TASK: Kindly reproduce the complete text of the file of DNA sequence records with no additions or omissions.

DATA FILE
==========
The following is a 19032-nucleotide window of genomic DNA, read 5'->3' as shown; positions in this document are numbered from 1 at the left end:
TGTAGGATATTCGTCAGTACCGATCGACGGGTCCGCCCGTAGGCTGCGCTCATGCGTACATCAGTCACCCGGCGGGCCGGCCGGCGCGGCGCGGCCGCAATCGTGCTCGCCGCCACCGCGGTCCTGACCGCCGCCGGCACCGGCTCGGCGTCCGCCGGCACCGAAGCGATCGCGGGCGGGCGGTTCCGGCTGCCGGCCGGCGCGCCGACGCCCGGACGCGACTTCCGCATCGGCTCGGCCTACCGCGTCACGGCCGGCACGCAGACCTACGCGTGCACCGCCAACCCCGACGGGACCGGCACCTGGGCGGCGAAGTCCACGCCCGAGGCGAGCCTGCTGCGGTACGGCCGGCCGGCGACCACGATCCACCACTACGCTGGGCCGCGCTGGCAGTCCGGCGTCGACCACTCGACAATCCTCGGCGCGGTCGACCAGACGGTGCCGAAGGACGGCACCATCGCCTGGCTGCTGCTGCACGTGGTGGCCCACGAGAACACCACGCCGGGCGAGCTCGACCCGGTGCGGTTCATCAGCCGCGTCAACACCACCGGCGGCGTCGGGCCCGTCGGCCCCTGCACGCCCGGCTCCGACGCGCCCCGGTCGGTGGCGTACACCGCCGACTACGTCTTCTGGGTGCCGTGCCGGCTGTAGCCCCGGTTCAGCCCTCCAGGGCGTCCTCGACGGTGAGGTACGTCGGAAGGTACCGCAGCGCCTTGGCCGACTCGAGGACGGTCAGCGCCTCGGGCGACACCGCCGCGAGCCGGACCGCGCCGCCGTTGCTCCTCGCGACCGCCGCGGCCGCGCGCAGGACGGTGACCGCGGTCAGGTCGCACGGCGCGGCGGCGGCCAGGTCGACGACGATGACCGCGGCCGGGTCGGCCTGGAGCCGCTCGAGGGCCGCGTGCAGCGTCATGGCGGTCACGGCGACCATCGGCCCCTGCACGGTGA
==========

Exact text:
The following is a 19032-nucleotide window of genomic DNA, read 5'->3' as shown; positions in this document are numbered from 1 at the left end:
TGTAGGATATTCGTCAGTACCGATCGACGGGTCCGCCCGTAGGCTGCGCTCATGCGTACATCAGTCACCCGGCGGGCCGGCCGGCGCGGCGCGGCCGCAATCGTGCTCGCCGCCACCGCGGTCCTGACCGCCGCCGGCACCGGCTCGGCGTCCGCCGGCACCGAAGCGATCGCGGGCGGGCGGTTCCGGCTGCCGGCCGGCGCGCCGACGCCCGGACGCGACTTCCGCATCGGCTCGGCCTACCGCGTCACGGCCGGCACGCAGACCTACGCGTGCACCGCCAACCCCGACGGGACCGGCACCTGGGCGGCGAAGTCCACGCCCGAGGCGAGCCTGCTGCGGTACGGCCGGCCGGCGACCACGATCCACCACTACGCTGGGCCGCGCTGGCAGTCCGGCGTCGACCACTCGACAATCCTCGGCGCGGTCGACCAGACGGTGCCGAAGGACGGCACCATCGCCTGGCTGCTGCTGCACGTGGTGGCCCACGAGAACACCACGCCGGGCGAGCTCGACCCGGTGCGGTTCATCAGCCGCGTCAACACCACCGGCGGCGTCGGGCCCGTCGGCCCCTGCACGCCCGGCTCCGACGCGCCCCGGTCGGTGGCGTACACCGCCGACTACGTCTTCTGGGTGCCGTGCCGGCTGTAGCCCCGGTTCAGCCCTCCAGGGCGTCCTCGACGGTGAGGTACGTCGGAAGGTACCGCAGCGCCTTGGCCGACTCGAGGACGGTCAGCGCCTCGGGCGACACCGCCGCGAGCCGGACCGCGCCGCCGTTGCTCCTCGCGACCGCCGCGGCCGCGCGCAGGACGGTGACCGCGGTCAGGTCGCACGGCGCGGCGGCGGCCAGGTCGACGACGATGACCGCGGCCGGGTCGGCCTGGAGCCGCTCGAGGGCCGCGTGCAGCGTCATGGCGGTCACGGCGACCATCGGCCCCTGCACGGTGA